Novavax files submission to UK regulator for Covid vaccine approval

Novavax applies for UK approval of its Covid vaccine – which Britain has bought 60million doses of

  • Novavax has submitted data on its Covid vaccine to the UK medicine regulator
  • If approved, it would be the fifth vaccine authorised against the coronavirus
  • Britain has ordered 60million doses and firm said it expects a ‘positive decision’ 

Novavax has formally sought regulatory approval of its coronavirus vaccine in Britain.

The US-based firm submitted its final trial data to drug safety watchdogs, in a move that could see another jab added to the UK’s roster.

No10 has already bought 60million doses of the jab. But it is not clear how it would be used, if approved.  

Novavax expects a ‘positive decision’ from the Medicines and Healthcare products Regulatory Agency (MHRA).  

Its vaccine, officially known as NVX-CoV2373, would be the first protein-based jab approved in the UK, if given the green light. 

Novavax’s vaccine, officially known as NVX-CoV2373, would be the first protein-based jab approved in the UK, if given the green light

The Government has ordered 60million doses of Novavax, which the MHRA is currently reviewing. Pfizer is the most-ordered jab in the UK, with 135million due to arrive in Britain by next year. Some 100million doses of AstraZeneca have been ordered, along with 60million doses of the jab made by GSK. Meanwhile, the Government has requested 50million CureVac vaccines, 20million Janssen and 17million Moderna injections. But only four jabs have been approved in the UK: AstraZeneca, Pfizer, Moderna and Janssen

Other injections already approved are either viral vector vaccines that are made from a common cold virus (AstraZeneca and Janssen), or an mRNA vaccine made from enzymes (Pfizer and Moderna).


How does the vaccine work?

The Novavax vaccine works like other vaccines by teaching the immune system to make antibodies to the coronavirus spike protein.

Researchers inserted a modified gene into a virus, called a baculovirus, and allowed it to infect insect cells.

Spike proteins from these cells were then assembled into nanoparticles which, while they look like coronavirus, cannot replicate or cause Covid-19. These nanoparticles are then injected into the body via the vaccine where the immune system mounts an antibody response.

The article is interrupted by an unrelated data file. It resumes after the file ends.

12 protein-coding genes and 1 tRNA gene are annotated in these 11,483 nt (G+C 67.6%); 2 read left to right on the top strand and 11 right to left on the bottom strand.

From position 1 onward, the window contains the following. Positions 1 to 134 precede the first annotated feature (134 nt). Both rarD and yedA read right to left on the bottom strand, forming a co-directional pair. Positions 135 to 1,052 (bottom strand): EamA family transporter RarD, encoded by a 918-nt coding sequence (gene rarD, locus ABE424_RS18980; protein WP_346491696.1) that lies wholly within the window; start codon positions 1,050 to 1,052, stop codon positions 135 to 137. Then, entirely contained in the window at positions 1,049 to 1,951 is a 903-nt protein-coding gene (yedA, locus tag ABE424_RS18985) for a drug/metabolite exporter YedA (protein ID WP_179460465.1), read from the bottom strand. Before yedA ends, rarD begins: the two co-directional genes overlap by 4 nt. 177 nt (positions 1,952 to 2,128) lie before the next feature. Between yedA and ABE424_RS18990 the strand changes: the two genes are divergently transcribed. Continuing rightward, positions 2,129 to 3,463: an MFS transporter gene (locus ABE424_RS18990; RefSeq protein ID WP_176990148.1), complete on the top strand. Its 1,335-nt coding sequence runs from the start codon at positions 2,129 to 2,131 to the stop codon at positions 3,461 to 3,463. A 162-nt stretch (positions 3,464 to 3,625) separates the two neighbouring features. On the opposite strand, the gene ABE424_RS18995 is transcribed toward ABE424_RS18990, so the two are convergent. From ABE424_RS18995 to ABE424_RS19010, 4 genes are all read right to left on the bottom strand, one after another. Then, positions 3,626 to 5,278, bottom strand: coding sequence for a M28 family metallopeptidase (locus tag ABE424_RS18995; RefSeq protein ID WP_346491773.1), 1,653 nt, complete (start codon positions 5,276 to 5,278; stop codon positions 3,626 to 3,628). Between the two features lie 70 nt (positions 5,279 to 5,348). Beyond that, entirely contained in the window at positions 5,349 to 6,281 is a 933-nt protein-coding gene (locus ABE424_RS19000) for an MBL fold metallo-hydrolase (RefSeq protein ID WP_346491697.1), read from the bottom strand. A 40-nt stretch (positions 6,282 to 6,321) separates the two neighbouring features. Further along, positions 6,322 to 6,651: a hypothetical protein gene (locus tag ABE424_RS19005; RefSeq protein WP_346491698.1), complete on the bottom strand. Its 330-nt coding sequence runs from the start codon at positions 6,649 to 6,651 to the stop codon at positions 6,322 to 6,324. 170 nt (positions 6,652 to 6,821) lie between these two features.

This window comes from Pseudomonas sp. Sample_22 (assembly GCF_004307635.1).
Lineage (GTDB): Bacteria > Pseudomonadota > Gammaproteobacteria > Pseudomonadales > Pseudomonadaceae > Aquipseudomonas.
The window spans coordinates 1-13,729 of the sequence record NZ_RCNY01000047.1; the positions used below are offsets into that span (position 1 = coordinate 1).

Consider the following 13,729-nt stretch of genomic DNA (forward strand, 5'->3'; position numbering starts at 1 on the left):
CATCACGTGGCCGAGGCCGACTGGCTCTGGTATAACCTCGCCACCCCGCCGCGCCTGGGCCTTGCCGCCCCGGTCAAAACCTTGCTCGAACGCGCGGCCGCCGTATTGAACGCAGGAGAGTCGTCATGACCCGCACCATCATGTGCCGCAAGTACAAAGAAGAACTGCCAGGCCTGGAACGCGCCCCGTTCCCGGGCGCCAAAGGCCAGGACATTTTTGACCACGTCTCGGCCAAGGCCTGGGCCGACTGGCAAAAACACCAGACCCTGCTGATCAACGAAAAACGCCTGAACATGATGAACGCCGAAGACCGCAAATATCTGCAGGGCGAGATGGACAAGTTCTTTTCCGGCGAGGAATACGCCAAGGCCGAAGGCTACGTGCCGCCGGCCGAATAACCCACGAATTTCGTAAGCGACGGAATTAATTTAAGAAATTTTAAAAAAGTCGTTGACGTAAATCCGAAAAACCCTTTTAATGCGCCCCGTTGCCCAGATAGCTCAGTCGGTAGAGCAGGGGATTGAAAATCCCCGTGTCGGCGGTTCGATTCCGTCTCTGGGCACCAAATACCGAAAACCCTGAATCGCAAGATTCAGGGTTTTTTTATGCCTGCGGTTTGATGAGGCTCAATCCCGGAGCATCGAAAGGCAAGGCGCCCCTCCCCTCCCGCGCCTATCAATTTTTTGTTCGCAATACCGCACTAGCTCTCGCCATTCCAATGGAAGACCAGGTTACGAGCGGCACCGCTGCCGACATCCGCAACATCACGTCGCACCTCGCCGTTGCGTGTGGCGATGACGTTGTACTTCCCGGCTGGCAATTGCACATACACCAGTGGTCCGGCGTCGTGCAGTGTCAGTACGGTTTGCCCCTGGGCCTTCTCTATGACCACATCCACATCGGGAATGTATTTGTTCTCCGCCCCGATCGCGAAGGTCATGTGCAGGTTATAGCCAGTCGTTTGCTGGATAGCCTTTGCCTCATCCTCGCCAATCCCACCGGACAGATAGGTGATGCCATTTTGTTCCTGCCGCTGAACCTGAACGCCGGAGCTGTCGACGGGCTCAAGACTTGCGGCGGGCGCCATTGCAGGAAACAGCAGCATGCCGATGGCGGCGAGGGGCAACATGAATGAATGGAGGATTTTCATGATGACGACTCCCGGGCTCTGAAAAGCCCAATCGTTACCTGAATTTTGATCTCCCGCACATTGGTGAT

If the body encounters coronavirus in the future, the body is primed to fend it off. The vaccine is given as two doses.

Are there advantages of the Novavax vaccine?

Yes. While the jabs from Pfizer/BioNTech and Moderna need to be kept at ultra-low temperatures, the Novavax jab is stable for up to three months in a normal fridge.

How effective is the vaccine?

According to results of phase III trials, the jab offers 100 percent protection against severe disease, including all hospital admission and death.

It is 86 percent effective against the Alpha (Kent) variant and 100 percent effective in preventing cases caused by the original strain of the coronavirus. 

Has the Novavax vaccine been approved?

Not yet. The UK’s Medicines and Healthcare Products Regulatory Agency is reviewing data on the jab.

In the U.S., the data will be examined by regulators at the Food and Drug Administration after Novavax applies for Emergency Use Authorization.

Novavax’s contains proteins that mimic the spikes on the coronavirus, causing to produce antibodies to fight the infection. It is administered in two doses 21 days apart. 

Protein vaccines already in use include the hepatitis B and meningitis jabs. 

Trials showed the vaccine was up to 100 per cent effective at stopping moderate and severe disease.

The UK has ordered more than 400million doses of eight difference vaccines, but only four have been approved by the MHRA: AstraZeneca, Pfizer, Moderna and Janssen.

The agency decides whether to approve any vaccine based on safety, quality and effectiveness data.

Maryland-based Novavax’s submission includes data from the phase three clinical trial, which tested the jab on more than 15,000 people in the UK.

It revealed the jab had an efficacy rate of 96.4 against mild, moderate and severe disease caused by the original coronavirus strain.

And it also offered 86.3 percent protection against the Alpha strain.

Meanwhile, a trial of the vaccine on 30,000 people in the US and Mexico found it gave 100 per cent protection against moderate and severe disease. 

Trials found the injection to produced a ‘robust’ antibody response, is safe and only triggered mild side effects. 

Stanley Erck, the company’s president and chief executive, said: ‘This submission brings Novavax significantly closer to delivering millions of doses of the first protein-based Covid vaccine, built on a proven, well-understood vaccine platform that demonstrated high efficacy against multiple strains of the coronavirus.

‘We look forward to MHRA’s review and will be prepared to deliver vaccine doses following what we anticipate will be a positive decision.

‘We thank the clinical trial participants and trial sites in the UK, as well as the UK Vaccines Taskforce, for their support and vital contributions to this programme.’

The MHRA could not provide any details of its review of the jab due to commercial confidentiality. 

Novavax said it plans to submit its jab to regulators in Europe, Canada, Australia and New Zealand ‘shortly’, as well as to the US by the end of the year. 

Earlier this month, it was announced that the 15,000 participants in the UK Novavax trial would have to have two further doses of another vaccine to travel abroad.

Thousands of volunteers have been unable to travel because other countries do not recognise Novavax as a valid Covid vaccine.   

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